Jimmy Patronis, Florida’s chief financial officer, is threatening to investigate insurance companies that leave the state. Patronis blames “wokeness” for the moves, not rampant lawsuits or climate change.
Patronis’ ire comes after Farmers Insurance announced that it would not renew certain existing policies in Florida earlier this month. This move will affect auto insurance, home insurance, and policies that cover both. The decision was made by leadership in order to better manage risk exposure, especially as the state has seen increased risk from climate change-related disasters, CNN reported. This affected about 100,000 policyholders in the state, which is about a third of the insurer’s business in Florida. The company explained that this was done to “manage risk exposure,” USA Today reported.
When this happened, Patronis threatened to investigate and fine Farmers Insurance. He also called the company “the Bud Light of insurance” in a press release criticizing the company’s strategy shift in Florida. The beer reference is often a jab at TikTok influencer Dylan Mulvaney, a trans woman who was featured in a sponsored promotion for the company. People on the right were enraged and began to call the beer brand “woke” for daring not to be transphobic.
Patronis was featured on CNBC’s Squawk Box this week to discuss his comments on Farmers Insurance. During the segment, he said that Farmers Insurance was too focused on “ESG”, which stands for “environmental, social, and corporate governance.” It’s a practice that encourages investments using social and environmental principles, but to some right-leaning politicians ESGs in business are apparently part of “Satan’s plan.”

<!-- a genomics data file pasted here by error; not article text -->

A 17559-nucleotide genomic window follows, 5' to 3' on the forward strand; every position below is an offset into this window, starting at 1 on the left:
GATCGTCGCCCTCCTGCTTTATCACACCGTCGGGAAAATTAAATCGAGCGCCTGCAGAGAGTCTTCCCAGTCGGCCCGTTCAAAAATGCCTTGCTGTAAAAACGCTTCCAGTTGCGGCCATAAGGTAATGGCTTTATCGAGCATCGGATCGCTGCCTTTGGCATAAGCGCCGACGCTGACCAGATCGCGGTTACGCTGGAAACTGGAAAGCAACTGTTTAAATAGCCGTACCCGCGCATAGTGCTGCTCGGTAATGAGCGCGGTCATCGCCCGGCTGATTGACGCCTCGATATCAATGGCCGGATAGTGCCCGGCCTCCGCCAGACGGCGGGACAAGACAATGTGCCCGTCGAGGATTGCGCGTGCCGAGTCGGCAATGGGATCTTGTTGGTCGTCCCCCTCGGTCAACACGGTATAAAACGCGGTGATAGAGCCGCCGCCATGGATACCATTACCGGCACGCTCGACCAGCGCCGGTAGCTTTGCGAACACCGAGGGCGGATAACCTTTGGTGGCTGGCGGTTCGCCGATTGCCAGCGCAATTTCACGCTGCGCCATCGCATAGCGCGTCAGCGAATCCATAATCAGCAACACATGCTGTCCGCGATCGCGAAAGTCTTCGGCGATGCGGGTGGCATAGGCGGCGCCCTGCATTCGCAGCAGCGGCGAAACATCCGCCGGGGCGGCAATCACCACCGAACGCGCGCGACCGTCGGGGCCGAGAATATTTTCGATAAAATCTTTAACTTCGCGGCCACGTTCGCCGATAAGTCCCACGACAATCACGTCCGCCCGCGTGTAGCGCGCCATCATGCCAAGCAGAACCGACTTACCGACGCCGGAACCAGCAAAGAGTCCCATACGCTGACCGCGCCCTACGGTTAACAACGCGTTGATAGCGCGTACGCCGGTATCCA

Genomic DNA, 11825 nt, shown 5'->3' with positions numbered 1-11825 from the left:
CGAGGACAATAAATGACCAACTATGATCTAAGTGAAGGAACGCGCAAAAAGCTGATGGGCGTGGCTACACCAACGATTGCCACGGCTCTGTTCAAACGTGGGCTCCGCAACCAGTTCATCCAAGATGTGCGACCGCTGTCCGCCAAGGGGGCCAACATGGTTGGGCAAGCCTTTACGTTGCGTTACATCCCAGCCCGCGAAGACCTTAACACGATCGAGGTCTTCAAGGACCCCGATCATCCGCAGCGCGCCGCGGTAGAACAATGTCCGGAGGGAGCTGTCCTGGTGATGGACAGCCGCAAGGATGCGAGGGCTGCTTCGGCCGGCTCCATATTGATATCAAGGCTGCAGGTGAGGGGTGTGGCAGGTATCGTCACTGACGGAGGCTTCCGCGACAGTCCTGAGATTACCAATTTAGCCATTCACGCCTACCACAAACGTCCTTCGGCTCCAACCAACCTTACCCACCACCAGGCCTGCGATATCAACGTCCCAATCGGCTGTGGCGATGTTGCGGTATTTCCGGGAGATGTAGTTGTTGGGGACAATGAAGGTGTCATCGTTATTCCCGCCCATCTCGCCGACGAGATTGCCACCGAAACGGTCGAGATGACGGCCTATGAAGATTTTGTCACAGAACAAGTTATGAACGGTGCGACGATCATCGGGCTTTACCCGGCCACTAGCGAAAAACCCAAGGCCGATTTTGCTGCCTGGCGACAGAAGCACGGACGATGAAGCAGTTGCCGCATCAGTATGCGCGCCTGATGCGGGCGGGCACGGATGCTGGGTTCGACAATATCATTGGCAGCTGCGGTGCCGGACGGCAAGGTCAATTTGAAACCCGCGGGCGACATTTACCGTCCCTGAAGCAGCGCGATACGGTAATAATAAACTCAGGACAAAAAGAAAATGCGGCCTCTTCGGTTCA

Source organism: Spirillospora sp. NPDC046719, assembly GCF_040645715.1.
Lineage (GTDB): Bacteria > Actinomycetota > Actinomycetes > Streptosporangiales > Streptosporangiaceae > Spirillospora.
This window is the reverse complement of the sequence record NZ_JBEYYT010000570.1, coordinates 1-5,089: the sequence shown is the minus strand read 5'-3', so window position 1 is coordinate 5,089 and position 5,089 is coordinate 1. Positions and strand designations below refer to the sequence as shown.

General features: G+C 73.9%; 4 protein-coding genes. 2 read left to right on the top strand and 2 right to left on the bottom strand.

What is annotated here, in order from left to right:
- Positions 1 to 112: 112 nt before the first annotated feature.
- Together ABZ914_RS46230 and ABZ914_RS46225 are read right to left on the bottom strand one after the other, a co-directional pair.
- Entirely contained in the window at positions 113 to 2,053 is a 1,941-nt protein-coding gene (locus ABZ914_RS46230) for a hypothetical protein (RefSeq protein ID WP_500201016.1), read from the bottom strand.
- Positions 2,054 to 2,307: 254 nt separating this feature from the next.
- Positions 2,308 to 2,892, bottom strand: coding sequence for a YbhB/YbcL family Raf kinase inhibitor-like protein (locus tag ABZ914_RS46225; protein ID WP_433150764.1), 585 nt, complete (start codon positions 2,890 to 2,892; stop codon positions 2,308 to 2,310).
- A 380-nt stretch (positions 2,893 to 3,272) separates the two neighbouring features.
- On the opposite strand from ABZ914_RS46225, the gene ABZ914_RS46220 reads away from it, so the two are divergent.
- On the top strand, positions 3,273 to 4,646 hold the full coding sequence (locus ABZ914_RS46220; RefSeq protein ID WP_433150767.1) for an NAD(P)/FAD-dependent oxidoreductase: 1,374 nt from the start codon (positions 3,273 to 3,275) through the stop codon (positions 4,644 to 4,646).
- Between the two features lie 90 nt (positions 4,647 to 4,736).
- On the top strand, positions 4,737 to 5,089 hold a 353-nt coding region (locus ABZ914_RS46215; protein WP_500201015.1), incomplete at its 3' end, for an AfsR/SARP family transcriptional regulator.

“If they would just leave ESG and put it away, and focus on the bottom line, they may not have made this decision to leave the state of Florida with the tail between their legs,” Patronis said during the CNBC interview.
He said that even though the segment’s introduction explained that insurers have not made profits from insurance underwriting in Florida since 2016. “[Leaving] is the bottom line,” host Andrew Ross Sorkin explained. “That doesn’t have anything to do with ‘being woke’ or being ‘Bud Light’.”
Patronis has also recently blamed President Joe Biden for the inflation that has wrecked the state’s insurance market, The Street reported. He must have forgotten that rapid inflation began to take hold in mid-2020 (when Trump was still in office), according to the U.S. Bureau of Labor Statistics.
Blaming Farmers Insurance’s recent changes ignores that Florida is extremely vulnerable to climate change-related disasters. This has made it more expensive for insurers to reimburse customers for frequent storm damage. And the state’s market has been on shaky legs for years. Insurance there is more expensive than a lot of the U.S.—the average premium is over $4,000. Compare that to the national average of about $1,500, E&E News reported. Several insurance companies have shut down since 2020, shrinking the options available to customers.
But the insurance market there is also a man-made disaster. Reinsurance rates in Florida are higher compared to other disaster-prone regions of the country due to lawsuits. In the last few years, more than 100,000 lawsuits have been filed each year against insurance companies operating in Florida, Mark Friedlander of the trade industry group Insurance Information Institute, told the New York Times. This has caused major financial losses and has forced companies to shut down.
Florida isn’t the only state struggling with rising costs and climate change. Just this May, State Farm announced that it would stop selling insurance in California. The company cited inflation, rising construction costs, and “rapidly growing catastrophe exposure.”
Want more climate and environment stories? Check out Earther’s guides to decarbonizing your home, divesting from fossil fuels, packing a disaster go bag, and overcoming climate dread. And don’t miss our coverage of the latest IPCC climate report, the future of carbon dioxide removal, and the un-greenwashed facts on bioplastics and plastic recycling.